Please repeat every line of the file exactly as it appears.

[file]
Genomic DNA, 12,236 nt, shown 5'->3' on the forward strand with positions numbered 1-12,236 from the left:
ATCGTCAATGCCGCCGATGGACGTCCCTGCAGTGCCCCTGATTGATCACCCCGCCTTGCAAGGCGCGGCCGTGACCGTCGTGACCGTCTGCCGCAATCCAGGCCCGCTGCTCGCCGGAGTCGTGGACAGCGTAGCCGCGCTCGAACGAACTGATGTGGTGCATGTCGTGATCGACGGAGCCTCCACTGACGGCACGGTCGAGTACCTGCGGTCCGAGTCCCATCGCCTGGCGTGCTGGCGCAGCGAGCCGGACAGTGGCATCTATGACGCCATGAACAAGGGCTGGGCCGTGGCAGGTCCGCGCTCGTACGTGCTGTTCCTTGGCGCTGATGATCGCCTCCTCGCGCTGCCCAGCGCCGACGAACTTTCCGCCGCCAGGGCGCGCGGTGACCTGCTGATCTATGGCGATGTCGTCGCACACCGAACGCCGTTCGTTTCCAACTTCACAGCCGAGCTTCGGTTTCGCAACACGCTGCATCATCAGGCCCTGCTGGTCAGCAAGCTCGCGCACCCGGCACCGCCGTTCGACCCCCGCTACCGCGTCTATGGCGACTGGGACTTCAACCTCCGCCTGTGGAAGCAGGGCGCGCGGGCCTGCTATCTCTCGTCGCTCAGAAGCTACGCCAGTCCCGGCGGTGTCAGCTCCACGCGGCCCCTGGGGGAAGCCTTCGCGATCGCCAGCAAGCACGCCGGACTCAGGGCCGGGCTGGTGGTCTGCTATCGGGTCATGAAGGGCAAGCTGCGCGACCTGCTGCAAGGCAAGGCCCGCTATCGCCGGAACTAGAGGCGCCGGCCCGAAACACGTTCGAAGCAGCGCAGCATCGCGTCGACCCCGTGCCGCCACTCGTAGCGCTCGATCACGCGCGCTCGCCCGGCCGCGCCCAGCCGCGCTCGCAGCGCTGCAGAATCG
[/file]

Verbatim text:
Genomic DNA, 12,236 nt, shown 5'->3' on the forward strand with positions numbered 1-12,236 from the left:
ATCGTCAATGCCGCCGATGGACGTCCCTGCAGTGCCCCTGATTGATCACCCCGCCTTGCAAGGCGCGGCCGTGACCGTCGTGACCGTCTGCCGCAATCCAGGCCCGCTGCTCGCCGGAGTCGTGGACAGCGTAGCCGCGCTCGAACGAACTGATGTGGTGCATGTCGTGATCGACGGAGCCTCCACTGACGGCACGGTCGAGTACCTGCGGTCCGAGTCCCATCGCCTGGCGTGCTGGCGCAGCGAGCCGGACAGTGGCATCTATGACGCCATGAACAAGGGCTGGGCCGTGGCAGGTCCGCGCTCGTACGTGCTGTTCCTTGGCGCTGATGATCGCCTCCTCGCGCTGCCCAGCGCCGACGAACTTTCCGCCGCCAGGGCGCGCGGTGACCTGCTGATCTATGGCGATGTCGTCGCACACCGAACGCCGTTCGTTTCCAACTTCACAGCCGAGCTTCGGTTTCGCAACACGCTGCATCATCAGGCCCTGCTGGTCAGCAAGCTCGCGCACCCGGCACCGCCGTTCGACCCCCGCTACCGCGTCTATGGCGACTGGGACTTCAACCTCCGCCTGTGGAAGCAGGGCGCGCGGGCCTGCTATCTCTCGTCGCTCAGAAGCTACGCCAGTCCCGGCGGTGTCAGCTCCACGCGGCCCCTGGGGGAAGCCTTCGCGATCGCCAGCAAGCACGCCGGACTCAGGGCCGGGCTGGTGGTCTGCTATCGGGTCATGAAGGGCAAGCTGCGCGACCTGCTGCAAGGCAAGGCCCGCTATCGCCGGAACTAGAGGCGCCGGCCCGAAACACGTTCGAAGCAGCGCAGCATCGCGTCGACCCCGTGCCGCCACTCGTAGCGCTCGATCACGCGCGCTCGCCCGGCCGCGCCCAGCCGCGCTCGCAGCGCTGCAGAATCG